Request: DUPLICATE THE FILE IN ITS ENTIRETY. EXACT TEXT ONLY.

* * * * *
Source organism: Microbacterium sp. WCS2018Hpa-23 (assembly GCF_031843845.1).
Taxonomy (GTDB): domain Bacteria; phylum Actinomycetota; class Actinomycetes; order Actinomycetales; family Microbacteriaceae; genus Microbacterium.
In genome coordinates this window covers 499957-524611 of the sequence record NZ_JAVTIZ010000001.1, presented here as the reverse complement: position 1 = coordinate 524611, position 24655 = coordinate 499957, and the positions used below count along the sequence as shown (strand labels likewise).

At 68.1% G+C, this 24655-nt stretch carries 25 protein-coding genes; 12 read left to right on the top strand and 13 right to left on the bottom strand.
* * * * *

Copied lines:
Source organism: Microbacterium sp. WCS2018Hpa-23 (assembly GCF_031843845.1).
Taxonomy (GTDB): domain Bacteria; phylum Actinomycetota; class Actinomycetes; order Actinomycetales; family Microbacteriaceae; genus Microbacterium.
In genome coordinates this window covers 499957-524611 of the sequence record NZ_JAVTIZ010000001.1, presented here as the reverse complement: position 1 = coordinate 524611, position 24655 = coordinate 499957, and the positions used below count along the sequence as shown (strand labels likewise).

At 68.1% G+C, this 24655-nt stretch carries 25 protein-coding genes; 12 read left to right on the top strand and 13 right to left on the bottom strand.